Setting The Record Straight: Don’t Confuse Impressive Growth For Stagnating Competition
In the wake of Apple’s recent valuation as a $1 trillion company, we continue to see a number of mistakes in competition analysis. Below are three oft-repeated claims that miss the mark with further details below.
1. Yes, economy-wide, wages and business investment have been stagnant, but not in tech where wages are rising and R&D investment leads all industries. Further, economy-wide, labor shares of corporate profit have fallen, but not in tech/telecom.
2. Yes, concentration has increased modestly over the past few decades when measured at the national level, but this does not mean there is less competition, especially in tech.
3. Yes, there is some research suggesting mark-ups are rising, but the evidence is not compelling and—to the extent it’s valid—does not apply to tech.
Leading tech services are bright spots in an economy that has been otherwise plagued by stagnant innovation and low growth. Critical analysis of ‘techlash’ claims consistently show that the hype trumps fact.
1. Yes, labor shares have fallen and wage as well as business investment have been stagnant. BUT not in the tech sector.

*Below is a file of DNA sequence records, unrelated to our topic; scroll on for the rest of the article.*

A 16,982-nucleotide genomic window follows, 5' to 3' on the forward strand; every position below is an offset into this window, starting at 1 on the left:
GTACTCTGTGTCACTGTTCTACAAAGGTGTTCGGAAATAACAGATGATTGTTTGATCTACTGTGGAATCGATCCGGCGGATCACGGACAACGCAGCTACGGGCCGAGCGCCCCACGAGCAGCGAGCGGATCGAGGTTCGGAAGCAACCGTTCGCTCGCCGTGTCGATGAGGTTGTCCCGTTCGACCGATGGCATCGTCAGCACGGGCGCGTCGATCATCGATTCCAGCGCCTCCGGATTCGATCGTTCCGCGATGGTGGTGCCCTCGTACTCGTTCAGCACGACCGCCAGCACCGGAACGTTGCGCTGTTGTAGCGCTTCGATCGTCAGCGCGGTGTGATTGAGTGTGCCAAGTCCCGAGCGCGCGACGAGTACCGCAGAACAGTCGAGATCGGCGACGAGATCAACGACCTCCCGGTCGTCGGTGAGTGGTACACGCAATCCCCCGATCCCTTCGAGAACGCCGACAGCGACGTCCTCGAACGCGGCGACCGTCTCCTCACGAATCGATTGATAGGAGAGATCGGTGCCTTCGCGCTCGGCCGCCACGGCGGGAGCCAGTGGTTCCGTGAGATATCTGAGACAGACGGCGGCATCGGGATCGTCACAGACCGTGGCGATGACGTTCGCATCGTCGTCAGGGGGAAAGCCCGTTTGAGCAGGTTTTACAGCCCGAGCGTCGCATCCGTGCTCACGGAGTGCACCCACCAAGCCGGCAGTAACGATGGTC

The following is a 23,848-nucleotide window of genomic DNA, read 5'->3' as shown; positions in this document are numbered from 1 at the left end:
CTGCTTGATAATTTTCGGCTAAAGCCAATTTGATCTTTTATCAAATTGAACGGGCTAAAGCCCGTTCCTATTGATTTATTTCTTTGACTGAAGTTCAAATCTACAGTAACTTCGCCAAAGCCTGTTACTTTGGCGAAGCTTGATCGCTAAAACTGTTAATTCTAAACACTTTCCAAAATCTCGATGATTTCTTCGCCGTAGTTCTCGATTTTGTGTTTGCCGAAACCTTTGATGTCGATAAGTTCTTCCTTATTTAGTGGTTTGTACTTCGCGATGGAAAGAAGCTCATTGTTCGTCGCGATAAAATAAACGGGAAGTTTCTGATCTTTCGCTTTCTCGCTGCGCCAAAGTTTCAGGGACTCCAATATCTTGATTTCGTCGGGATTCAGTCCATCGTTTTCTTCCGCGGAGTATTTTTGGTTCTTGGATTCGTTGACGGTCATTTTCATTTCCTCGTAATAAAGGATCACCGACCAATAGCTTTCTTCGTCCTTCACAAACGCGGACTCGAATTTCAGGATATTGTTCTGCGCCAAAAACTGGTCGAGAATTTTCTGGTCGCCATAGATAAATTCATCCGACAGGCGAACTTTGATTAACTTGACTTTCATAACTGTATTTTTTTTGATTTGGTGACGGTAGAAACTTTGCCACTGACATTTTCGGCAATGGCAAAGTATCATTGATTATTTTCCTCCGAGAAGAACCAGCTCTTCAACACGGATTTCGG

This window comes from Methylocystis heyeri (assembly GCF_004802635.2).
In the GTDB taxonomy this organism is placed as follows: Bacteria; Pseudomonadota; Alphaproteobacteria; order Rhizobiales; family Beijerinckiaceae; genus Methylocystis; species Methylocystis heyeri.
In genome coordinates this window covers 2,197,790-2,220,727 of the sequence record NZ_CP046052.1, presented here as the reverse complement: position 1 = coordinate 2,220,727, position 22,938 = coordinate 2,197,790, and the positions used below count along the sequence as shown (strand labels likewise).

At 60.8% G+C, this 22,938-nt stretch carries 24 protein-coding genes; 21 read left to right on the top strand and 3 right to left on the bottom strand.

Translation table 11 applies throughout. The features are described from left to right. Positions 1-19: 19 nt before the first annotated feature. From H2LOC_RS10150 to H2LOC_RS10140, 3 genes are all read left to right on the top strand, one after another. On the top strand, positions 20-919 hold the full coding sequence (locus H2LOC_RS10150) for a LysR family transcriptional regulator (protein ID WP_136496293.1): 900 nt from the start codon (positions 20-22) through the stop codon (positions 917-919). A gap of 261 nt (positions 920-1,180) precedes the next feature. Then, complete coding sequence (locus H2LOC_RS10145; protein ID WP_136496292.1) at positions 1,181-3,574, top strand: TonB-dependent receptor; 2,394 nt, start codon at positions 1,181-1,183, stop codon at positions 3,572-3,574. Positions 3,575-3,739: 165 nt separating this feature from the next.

As the Commerce Department noted, the digital economy has been a “bright spot” for the U.S. economy. “BEA’s initial estimates show that the digital economy has been a bright spot in the U.S. economy, growing at an average annual rate of 5.6 percent per year from 2006 to 2016 compared to 1.5 percent growth in the overall economy. The digital economy accounted for 6.5 percent ($1,209.2 billion) of current‐dollar GDP ($18,624.5 billion) in 2016. When compared with traditional U.S. industries or sectors, the digital economy ranked just below professional, scientific, and technical services, which accounted for 7.1 percent ($1,326.3 billion) of current‐dollar GDP, and just above wholesale trade, which accounted for 5.9 percent ($1,102.6 billion) of current‐dollar GDP (chart 1).” (Kevin Barefoot, Dave Curtis, William Jolliff, Jessica R. Nicholson, And Robert Omohundro, “Defining And Measuring The Digital Economy,” Bureau Of Economic Analysis, 3/15/18)
Despite the broader trend in declining labor share of income in the U.S., labor share in tech/telecom has been on an upward trend. Michael Mandel of the Progressive Policy Institute writes, “The fall in the labor share has been highly uneven. In particular, the manufacturing labor share has experienced a very deep plunge. The labor share of value-added in manufacturing has fallen from 61% in 1991 to 51% in 2006 to 46% in 2016. By contrast, the labor share in the tech/telecom sector has been on a mild upward trend, with the exception of a blip from the 2000 tech boom. The labor share in the tech/telecom sector was 45% in 1991, 48% in 2006, and 51% in 2016.” (Michael Mandel, “Manufacturing, Tech/Telecom And The Falling Labor Share,” Progressive Policy Institute, 2/20/18)